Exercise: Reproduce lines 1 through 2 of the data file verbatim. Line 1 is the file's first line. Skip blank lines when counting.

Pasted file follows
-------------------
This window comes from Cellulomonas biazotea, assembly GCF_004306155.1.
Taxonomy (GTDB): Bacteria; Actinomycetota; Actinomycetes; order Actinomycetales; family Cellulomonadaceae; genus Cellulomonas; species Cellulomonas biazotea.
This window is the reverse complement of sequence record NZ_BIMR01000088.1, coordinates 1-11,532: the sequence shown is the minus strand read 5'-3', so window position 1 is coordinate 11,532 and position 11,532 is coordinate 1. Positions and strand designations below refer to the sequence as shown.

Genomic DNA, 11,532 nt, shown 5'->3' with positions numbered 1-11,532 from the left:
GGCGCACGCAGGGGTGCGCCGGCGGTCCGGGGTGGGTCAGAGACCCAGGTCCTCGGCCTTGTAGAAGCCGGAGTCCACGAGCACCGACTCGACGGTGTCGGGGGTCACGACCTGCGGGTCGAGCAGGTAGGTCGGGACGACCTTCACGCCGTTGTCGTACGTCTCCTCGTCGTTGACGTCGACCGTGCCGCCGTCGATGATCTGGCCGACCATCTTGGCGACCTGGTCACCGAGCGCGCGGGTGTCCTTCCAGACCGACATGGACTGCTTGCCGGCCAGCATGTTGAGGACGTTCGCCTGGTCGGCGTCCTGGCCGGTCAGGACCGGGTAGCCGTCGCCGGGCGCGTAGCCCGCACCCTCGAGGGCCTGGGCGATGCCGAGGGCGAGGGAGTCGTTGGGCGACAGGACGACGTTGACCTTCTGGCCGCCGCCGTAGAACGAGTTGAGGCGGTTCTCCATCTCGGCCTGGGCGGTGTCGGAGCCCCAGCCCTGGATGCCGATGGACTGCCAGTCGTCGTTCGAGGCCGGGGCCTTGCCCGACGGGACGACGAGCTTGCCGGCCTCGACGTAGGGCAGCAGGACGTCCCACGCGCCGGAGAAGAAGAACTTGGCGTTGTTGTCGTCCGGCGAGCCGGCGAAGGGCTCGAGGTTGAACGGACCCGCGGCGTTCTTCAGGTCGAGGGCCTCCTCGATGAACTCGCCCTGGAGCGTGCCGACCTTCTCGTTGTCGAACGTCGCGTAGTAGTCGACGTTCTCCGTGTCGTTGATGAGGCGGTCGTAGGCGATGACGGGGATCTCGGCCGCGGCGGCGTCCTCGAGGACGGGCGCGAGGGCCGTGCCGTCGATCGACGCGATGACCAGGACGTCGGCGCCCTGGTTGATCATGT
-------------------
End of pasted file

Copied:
This window comes from Cellulomonas biazotea, assembly GCF_004306155.1.
Taxonomy (GTDB): Bacteria; Actinomycetota; Actinomycetes; order Actinomycetales; family Cellulomonadaceae; genus Cellulomonas; species Cellulomonas biazotea.